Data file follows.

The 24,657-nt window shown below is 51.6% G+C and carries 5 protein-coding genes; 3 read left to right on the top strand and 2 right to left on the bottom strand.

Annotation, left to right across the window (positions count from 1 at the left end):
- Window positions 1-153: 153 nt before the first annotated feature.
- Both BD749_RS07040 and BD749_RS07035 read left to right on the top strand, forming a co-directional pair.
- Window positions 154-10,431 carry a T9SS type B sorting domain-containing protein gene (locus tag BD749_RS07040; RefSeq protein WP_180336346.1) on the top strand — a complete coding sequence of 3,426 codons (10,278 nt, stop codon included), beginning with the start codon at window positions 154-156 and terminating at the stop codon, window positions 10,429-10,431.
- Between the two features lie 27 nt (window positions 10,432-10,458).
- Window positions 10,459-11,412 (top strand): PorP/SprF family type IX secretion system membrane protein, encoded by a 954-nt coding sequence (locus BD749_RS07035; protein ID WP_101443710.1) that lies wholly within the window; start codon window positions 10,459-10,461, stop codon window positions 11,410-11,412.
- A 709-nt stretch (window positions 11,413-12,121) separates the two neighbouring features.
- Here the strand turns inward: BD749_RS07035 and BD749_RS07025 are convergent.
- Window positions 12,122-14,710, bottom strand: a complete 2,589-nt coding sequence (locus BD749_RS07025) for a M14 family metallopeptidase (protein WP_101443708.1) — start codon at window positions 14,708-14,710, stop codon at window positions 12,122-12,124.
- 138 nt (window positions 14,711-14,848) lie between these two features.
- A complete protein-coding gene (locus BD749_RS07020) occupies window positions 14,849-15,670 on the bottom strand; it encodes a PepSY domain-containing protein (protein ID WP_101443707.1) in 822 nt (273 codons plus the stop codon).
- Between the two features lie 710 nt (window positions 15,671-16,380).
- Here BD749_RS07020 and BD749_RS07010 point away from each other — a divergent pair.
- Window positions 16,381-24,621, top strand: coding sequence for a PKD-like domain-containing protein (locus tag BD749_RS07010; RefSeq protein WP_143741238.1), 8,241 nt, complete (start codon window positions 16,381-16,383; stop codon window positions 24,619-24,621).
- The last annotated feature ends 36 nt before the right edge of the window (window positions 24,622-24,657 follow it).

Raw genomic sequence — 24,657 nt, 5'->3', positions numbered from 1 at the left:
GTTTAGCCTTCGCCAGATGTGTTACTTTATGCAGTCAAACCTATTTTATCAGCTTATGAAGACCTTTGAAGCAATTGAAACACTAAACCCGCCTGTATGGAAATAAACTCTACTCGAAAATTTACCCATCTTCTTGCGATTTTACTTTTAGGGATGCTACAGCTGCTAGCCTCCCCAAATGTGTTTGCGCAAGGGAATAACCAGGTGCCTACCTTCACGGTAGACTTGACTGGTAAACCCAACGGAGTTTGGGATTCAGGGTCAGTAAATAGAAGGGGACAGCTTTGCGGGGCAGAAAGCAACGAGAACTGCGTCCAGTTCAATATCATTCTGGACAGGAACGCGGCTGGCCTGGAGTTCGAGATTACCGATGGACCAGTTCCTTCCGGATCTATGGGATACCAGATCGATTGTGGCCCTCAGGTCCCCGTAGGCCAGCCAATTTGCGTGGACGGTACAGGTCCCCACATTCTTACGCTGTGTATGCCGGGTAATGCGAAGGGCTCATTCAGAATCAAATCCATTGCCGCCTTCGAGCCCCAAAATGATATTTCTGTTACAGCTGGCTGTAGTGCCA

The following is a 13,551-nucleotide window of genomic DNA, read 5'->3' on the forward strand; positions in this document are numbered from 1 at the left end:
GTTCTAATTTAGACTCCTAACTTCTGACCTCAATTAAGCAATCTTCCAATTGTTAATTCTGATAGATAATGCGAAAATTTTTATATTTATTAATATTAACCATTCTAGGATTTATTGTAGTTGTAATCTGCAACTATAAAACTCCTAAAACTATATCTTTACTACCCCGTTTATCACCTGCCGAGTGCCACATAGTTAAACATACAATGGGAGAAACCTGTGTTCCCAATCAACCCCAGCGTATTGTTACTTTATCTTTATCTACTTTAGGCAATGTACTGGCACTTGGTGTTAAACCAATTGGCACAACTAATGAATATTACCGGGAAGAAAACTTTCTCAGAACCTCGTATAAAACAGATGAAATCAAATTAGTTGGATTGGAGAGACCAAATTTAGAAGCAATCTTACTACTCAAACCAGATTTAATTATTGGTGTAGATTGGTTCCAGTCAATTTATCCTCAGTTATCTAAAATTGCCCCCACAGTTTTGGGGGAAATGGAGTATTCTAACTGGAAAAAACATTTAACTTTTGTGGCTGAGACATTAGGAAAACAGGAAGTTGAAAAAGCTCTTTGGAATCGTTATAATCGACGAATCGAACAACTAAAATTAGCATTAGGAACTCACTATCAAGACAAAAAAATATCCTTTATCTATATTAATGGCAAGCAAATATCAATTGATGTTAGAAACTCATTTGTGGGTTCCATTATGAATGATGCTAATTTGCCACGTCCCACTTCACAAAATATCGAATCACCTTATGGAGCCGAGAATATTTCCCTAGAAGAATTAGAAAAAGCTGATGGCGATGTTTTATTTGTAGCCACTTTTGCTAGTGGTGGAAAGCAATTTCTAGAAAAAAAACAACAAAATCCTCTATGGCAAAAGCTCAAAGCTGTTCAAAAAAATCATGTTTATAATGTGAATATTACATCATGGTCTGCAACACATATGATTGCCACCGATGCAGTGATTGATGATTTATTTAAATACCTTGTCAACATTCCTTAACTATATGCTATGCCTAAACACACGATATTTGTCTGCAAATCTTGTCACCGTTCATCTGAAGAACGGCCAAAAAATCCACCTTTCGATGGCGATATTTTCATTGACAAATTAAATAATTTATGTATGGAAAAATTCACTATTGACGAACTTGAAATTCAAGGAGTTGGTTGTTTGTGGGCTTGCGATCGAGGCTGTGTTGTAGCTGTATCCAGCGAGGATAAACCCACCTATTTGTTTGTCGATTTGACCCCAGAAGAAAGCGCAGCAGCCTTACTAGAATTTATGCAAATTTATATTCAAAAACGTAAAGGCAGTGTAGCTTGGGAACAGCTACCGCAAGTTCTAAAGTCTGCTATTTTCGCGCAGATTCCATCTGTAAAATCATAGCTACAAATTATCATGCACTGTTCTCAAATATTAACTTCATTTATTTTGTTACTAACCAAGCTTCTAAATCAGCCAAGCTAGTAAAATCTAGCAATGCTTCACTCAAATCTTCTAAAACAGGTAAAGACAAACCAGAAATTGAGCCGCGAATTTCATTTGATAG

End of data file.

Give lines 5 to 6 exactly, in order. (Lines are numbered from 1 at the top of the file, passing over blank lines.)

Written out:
- Window positions 154-10,431 carry a T9SS type B sorting domain-containing protein gene (locus tag BD749_RS07040; RefSeq protein WP_180336346.1) on the top strand — a complete coding sequence of 3,426 codons (10,278 nt, stop codon included), beginning with the start codon at window positions 154-156 and terminating at the stop codon, window positions 10,429-10,431.
- Between the two features lie 27 nt (window positions 10,432-10,458).